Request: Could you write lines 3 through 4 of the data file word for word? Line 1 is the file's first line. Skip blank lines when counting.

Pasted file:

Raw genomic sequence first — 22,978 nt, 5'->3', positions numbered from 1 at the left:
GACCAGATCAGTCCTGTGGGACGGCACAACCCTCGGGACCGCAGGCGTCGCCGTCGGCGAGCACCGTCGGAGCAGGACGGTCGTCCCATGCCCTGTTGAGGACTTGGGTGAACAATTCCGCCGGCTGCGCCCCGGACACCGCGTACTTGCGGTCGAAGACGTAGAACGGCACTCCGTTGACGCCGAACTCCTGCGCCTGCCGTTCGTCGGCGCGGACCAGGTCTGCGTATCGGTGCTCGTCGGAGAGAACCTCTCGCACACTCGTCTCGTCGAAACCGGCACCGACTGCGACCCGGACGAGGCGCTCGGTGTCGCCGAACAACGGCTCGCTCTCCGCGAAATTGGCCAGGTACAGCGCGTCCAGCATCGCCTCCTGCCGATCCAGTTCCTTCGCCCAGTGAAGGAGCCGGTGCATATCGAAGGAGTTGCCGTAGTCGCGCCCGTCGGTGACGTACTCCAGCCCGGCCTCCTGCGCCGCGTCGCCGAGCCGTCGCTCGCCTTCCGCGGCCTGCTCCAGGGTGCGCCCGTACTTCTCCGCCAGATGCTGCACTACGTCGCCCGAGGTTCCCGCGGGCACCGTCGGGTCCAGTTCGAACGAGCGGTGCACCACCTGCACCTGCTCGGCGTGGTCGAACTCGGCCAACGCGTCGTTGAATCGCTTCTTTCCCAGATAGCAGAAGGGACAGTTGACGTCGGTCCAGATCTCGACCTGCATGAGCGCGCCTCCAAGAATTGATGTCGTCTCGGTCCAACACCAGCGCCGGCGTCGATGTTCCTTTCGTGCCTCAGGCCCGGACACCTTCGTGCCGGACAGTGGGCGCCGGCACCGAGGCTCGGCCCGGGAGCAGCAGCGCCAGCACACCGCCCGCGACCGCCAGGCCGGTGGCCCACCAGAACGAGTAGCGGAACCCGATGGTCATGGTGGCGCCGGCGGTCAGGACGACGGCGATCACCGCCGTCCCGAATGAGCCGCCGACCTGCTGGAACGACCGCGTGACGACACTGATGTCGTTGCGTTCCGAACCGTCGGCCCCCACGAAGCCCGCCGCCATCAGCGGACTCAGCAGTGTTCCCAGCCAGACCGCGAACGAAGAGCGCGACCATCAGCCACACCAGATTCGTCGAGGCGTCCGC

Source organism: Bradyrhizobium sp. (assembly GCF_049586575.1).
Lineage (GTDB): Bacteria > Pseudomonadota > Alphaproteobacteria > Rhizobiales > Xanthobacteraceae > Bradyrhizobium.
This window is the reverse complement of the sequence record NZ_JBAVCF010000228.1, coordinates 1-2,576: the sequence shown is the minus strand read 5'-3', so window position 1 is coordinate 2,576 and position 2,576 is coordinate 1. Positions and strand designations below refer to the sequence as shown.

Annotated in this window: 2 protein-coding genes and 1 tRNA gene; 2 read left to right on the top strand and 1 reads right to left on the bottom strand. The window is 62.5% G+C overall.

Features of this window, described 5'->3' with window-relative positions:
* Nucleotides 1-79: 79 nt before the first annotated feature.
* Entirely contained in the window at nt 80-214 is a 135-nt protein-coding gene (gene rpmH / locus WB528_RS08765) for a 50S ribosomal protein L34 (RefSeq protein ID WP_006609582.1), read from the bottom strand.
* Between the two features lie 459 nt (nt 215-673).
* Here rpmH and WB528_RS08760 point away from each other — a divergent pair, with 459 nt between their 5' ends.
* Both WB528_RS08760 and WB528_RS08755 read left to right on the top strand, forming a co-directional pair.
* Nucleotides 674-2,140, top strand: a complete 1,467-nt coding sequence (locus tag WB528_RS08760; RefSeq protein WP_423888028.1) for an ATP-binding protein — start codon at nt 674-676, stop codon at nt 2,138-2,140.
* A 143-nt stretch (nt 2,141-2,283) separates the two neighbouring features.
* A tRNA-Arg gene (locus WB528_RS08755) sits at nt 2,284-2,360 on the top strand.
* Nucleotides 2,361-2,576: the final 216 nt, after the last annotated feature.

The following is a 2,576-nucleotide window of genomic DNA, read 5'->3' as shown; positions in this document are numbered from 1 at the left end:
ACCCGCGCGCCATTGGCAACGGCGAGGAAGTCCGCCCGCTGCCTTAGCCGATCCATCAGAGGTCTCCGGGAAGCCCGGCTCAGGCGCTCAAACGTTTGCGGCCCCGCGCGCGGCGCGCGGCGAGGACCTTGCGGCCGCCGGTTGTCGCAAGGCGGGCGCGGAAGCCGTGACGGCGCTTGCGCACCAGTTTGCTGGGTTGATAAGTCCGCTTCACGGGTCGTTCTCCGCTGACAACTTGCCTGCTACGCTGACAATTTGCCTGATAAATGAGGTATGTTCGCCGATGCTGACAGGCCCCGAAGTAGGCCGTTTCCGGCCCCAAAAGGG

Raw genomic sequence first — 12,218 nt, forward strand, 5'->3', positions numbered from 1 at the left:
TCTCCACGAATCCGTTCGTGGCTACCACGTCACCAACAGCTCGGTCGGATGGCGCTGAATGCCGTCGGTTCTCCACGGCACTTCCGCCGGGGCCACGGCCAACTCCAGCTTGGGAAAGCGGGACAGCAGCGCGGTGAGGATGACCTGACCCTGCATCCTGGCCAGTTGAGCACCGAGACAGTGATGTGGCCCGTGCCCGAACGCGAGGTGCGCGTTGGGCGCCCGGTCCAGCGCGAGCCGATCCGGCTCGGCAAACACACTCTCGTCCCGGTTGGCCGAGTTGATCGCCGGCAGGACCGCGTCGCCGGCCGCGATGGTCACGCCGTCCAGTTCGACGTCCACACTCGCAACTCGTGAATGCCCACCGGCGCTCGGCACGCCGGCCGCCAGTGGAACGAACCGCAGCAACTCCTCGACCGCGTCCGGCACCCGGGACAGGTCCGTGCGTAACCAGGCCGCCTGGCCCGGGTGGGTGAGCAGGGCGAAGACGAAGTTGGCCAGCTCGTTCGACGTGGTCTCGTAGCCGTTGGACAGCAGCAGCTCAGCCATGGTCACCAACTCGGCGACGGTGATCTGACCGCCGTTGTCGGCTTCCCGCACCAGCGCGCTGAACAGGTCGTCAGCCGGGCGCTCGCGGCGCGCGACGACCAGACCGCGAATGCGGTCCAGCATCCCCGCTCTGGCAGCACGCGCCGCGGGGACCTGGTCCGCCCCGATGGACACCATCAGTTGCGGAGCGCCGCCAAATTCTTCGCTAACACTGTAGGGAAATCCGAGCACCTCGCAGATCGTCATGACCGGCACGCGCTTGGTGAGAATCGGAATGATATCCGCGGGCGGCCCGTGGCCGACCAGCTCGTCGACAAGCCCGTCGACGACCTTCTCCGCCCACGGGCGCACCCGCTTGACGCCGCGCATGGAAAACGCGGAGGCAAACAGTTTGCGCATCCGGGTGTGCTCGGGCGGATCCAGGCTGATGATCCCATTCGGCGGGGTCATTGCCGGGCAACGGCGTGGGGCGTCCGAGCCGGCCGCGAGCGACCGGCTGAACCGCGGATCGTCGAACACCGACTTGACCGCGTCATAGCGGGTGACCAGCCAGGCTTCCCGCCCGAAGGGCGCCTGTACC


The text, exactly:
Source organism: Bradyrhizobium sp. (assembly GCF_049586575.1).
Lineage (GTDB): Bacteria > Pseudomonadota > Alphaproteobacteria > Rhizobiales > Xanthobacteraceae > Bradyrhizobium.